Cinco de Mayo is my second favorite holiday. I have to be honest and admit that when I was in college my fascination with the holiday began because I developed a love for tequila and always had a love of Mexican food. As I matured and became an adult who looks much more deeply at the world around me, I felt the need to educate myself on what the day truly commemorated and I became a thousand times more enamored with the holiday.
No, it’s not Mexico’s Independence Day as many people think and carry on fueling the day with margaritas. The holiday celebrates the defeat of Napoleon III and his French forces at the Battle of Puebla. I won’t give you a lengthy history lesson and wave my mommy finger at you, because I know we are ALL anxious to get to our
Coronas Modelos (thanks 2020).
Here’s the short version. While the American Civil War was raging across the border, Mexico was in debt to a bunch of countries in Europe. France came to collect what was owed to them by force with a whole Game-of-Thrones-worthy subplot to do some colonizing and get in good with the Confederate Army, who were looking like they were doing pretty well at the time. France would upgrade the Confederate’s weapons and help them win in exchange for the cotton that the Union was blocking from being exported from The States, and probably some more side hustles.
Instead of the easy Victory that France expected, they got their asses handed to them by a handful of Mexican volunteer soldiers. If it weren’t for those soldiers the American Civil War very likely could have gone TOTALLY different. France probably would have tipped the scales, allowing the Confederates to win and maintain slavery. California Mexicans, who were strongly against slavery (Mexico had abolished slavery 36 years before the United States), knew this was a huge win in the fight to abolish the monstrous practice and began to give their hard earned cash to help support the Union and also encouraged other Mexican abolitionists to send their support. Cinco de Mayo became a celebration of the Mexican contribution to the outcome of the Civil War.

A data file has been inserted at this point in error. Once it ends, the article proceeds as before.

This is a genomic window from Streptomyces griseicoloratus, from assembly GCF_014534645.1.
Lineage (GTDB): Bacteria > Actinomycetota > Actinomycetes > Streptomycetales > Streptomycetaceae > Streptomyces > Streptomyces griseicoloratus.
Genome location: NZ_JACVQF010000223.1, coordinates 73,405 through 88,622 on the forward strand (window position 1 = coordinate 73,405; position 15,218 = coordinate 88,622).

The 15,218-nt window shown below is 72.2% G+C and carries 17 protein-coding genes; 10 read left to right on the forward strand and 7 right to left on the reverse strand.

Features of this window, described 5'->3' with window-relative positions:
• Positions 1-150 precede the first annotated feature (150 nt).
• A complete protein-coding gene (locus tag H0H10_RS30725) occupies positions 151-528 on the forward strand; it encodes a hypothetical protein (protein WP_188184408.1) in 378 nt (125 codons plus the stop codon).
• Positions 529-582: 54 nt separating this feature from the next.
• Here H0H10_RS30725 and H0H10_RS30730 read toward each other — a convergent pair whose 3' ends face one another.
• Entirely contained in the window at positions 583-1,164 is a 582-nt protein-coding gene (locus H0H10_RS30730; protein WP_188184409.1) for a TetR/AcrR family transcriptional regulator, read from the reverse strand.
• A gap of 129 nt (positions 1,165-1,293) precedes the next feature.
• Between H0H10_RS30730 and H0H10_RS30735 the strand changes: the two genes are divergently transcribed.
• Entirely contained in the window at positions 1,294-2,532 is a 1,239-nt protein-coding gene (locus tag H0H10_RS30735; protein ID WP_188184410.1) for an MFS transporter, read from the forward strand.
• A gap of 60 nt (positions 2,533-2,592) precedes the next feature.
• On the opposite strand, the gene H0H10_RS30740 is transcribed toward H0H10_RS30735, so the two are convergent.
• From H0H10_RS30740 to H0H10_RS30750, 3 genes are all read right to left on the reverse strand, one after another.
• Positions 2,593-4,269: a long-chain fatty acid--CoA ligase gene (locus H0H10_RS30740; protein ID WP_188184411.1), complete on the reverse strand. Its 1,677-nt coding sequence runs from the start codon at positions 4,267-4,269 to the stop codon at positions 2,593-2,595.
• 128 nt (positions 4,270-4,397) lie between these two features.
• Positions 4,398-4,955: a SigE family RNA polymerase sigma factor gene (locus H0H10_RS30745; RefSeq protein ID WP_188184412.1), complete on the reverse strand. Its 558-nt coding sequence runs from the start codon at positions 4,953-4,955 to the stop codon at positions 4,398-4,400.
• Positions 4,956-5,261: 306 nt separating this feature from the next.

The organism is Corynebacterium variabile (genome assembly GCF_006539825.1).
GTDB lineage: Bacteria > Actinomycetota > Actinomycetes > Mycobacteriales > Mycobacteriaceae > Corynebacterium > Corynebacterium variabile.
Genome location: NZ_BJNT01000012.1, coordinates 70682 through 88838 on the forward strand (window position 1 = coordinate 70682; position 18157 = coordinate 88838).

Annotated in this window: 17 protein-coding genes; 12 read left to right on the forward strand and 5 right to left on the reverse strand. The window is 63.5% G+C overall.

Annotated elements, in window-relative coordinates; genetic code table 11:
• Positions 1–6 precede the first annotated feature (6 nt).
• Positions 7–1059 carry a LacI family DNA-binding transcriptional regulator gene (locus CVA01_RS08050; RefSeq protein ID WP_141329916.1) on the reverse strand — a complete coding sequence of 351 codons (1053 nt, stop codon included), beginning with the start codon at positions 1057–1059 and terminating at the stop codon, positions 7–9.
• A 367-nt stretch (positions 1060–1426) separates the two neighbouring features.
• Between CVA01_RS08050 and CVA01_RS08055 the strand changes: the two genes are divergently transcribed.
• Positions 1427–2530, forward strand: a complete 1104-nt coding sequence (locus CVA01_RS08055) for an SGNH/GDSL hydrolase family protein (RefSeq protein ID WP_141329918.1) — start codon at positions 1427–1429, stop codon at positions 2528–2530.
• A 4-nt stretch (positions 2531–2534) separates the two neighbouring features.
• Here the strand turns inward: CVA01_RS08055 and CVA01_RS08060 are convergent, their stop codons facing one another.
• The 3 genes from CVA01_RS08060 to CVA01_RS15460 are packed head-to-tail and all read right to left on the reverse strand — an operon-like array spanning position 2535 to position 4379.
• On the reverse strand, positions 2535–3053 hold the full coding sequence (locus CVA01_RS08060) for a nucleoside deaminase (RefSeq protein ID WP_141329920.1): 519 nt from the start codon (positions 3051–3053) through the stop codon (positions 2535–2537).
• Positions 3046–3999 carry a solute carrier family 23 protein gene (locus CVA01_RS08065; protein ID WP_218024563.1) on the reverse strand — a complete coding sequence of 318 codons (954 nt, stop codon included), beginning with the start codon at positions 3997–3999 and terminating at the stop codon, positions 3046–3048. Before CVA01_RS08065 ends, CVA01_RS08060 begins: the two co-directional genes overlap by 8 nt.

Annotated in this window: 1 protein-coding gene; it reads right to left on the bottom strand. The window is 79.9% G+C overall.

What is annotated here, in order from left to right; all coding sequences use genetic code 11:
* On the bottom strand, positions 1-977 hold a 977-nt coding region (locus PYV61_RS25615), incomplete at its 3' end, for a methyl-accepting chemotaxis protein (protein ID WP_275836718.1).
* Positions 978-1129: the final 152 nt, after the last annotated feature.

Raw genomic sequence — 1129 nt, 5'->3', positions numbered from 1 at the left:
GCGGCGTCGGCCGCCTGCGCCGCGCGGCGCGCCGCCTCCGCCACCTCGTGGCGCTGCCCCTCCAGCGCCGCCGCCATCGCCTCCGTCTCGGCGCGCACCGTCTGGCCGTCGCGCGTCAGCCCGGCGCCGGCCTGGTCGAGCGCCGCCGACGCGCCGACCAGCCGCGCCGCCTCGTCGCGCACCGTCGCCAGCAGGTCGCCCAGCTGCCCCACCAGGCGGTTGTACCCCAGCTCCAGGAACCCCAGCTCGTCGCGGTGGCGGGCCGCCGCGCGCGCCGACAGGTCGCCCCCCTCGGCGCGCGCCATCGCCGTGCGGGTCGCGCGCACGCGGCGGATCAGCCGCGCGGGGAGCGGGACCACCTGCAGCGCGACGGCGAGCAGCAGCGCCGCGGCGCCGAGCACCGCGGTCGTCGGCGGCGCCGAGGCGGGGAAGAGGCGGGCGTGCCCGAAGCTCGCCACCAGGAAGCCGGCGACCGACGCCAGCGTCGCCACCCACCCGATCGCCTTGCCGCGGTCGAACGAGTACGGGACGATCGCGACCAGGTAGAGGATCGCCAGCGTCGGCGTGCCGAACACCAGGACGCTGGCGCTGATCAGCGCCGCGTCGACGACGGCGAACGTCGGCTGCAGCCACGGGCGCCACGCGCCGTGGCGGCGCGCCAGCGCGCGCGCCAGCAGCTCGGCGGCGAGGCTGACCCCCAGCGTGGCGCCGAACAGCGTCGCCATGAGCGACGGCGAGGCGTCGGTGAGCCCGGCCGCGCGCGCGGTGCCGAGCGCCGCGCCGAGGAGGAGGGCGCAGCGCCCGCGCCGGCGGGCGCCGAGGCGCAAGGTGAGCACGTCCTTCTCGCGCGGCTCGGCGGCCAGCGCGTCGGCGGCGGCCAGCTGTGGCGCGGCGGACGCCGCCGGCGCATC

The French did come back stronger and occupied Mexico for a short time but President Lincoln made it clear he was NOT cool with this. We saw what you were trying to do. France pretty much didn’t want those problems so they bounced, but Napoleon left one of his guys in Mexico, maybe thinking it could work out later but Mexico was like I think NOT and captured him and executed him.
So now you know what Cinco de Mayo is actually about and why I love it so much. Yes, I get my fill of tequila and tacos. Yes, the timing of the holiday at the beginning of May also makes me excited for the warmth of the coming summer. Yes, it coincides with the beginning of my personal drink menu switching to my summertime line up of margaritas and rosé and all things light and fresh and fruity. But most importantly it reminds me that this one battle could have meant that my life might look very different than it does today. It means that fewer generations of Black Americans suffered the atrocities of slavery than otherwise might have. It’s an acknowledgement of Mexican and Mexican America’s role in my history as a Black American. I raise my salt-rimmed glass to the Mexicans and Mexican Americans who knew that “Injustice anywhere is a threat to justice EVERYWHERE.”
3 replies on “From Muskets to Margaritas”
Thanks for the history lesson. I wonder how many Mexicans really know what Cinco de Mayo means? I always heard it celebrated Mexico’s independence from France. Now as African Americans we have a reason to celebrate this holiday.
As a French man, I’d like to also remind you to read up on how much France has contributed to your freedom as an American. (Which dwarfs anything Mexico ever did). But like most Americans, you’re ignorant of the facts.
This isn’t about any other contributions or event. This is about this one thing. Maybe just like most Europeans, you’re arrogant? But I don’t like to generalize whole groups of people, it’s also quite bigoted to do that.